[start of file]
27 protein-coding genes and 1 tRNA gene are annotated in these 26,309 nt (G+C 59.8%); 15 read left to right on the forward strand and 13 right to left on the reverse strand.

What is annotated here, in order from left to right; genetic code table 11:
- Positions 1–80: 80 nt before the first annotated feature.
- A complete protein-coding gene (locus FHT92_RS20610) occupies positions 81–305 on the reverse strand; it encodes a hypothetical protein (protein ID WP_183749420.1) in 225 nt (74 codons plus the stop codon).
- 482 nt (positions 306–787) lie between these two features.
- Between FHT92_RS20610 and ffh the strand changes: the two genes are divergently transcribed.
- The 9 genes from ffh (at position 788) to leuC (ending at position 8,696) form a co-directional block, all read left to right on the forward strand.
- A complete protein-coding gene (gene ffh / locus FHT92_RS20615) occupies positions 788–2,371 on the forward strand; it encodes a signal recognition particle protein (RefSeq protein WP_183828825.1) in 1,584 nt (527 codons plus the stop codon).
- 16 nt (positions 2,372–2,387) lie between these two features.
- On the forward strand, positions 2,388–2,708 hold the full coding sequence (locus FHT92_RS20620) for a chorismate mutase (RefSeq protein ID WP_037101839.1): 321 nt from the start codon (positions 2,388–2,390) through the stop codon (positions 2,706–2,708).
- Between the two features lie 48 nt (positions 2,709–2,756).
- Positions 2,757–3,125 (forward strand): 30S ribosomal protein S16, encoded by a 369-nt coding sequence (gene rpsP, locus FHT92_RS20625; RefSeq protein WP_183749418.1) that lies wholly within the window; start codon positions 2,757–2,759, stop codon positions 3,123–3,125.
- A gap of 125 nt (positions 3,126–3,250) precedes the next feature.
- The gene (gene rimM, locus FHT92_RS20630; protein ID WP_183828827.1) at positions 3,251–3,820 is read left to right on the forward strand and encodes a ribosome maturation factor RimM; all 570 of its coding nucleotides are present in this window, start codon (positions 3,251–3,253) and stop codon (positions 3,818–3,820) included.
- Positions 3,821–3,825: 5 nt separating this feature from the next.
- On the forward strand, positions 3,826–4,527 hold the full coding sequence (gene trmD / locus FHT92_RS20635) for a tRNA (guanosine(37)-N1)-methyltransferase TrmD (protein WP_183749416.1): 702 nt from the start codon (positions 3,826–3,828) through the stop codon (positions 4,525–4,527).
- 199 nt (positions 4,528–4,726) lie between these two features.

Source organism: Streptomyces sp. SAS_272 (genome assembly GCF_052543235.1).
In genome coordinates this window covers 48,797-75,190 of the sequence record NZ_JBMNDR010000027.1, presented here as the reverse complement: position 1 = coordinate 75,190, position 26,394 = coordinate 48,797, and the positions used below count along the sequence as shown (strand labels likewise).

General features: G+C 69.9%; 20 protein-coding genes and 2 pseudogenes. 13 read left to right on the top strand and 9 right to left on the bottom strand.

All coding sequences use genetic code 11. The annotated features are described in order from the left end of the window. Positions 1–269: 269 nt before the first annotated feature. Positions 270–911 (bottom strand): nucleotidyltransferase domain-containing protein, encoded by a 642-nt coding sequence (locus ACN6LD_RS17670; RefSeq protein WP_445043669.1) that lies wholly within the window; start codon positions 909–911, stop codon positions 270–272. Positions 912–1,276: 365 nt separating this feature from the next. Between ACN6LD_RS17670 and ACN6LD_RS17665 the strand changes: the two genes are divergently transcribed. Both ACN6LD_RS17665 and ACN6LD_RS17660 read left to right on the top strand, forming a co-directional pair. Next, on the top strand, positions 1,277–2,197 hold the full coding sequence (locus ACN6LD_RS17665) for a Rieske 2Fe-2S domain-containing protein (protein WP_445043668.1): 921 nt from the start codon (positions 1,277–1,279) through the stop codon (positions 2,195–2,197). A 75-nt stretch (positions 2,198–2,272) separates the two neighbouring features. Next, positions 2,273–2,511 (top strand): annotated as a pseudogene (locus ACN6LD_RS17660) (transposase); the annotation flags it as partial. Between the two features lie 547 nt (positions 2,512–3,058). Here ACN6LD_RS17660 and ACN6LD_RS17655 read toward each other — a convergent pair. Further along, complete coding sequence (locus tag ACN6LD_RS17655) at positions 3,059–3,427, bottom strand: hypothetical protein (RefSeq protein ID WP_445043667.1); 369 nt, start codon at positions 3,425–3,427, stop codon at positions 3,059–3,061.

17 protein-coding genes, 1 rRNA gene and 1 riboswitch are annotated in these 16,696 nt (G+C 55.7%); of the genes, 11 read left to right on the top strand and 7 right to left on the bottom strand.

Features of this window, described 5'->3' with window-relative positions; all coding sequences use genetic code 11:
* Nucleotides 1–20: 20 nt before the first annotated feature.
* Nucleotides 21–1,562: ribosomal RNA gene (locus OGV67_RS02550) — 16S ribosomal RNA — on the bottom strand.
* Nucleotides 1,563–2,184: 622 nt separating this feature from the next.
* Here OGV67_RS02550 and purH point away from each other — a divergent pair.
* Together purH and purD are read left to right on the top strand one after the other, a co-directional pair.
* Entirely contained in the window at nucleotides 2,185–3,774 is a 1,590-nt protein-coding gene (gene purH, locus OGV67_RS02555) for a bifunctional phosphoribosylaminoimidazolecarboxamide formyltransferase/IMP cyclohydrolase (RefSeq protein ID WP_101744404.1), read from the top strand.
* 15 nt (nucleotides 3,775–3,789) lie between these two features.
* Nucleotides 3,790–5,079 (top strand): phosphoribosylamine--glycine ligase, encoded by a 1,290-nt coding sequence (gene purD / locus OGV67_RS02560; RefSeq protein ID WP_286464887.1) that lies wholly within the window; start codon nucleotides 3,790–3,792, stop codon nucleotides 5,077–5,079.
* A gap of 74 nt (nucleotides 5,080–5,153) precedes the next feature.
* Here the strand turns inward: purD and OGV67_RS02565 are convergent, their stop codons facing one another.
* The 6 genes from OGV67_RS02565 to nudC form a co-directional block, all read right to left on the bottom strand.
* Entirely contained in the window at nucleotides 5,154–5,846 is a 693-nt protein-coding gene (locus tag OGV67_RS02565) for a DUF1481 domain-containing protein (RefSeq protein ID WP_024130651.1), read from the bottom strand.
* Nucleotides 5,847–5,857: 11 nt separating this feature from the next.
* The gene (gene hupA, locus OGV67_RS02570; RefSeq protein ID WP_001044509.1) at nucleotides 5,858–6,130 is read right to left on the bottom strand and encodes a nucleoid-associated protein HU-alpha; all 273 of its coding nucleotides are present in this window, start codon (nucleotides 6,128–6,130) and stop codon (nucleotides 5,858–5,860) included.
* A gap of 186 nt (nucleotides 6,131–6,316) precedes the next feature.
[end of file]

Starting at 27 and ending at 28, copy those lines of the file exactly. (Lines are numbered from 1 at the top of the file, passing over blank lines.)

* Here OGV67_RS02550 and purH point away from each other — a divergent pair.
* Together purH and purD are read left to right on the top strand one after the other, a co-directional pair.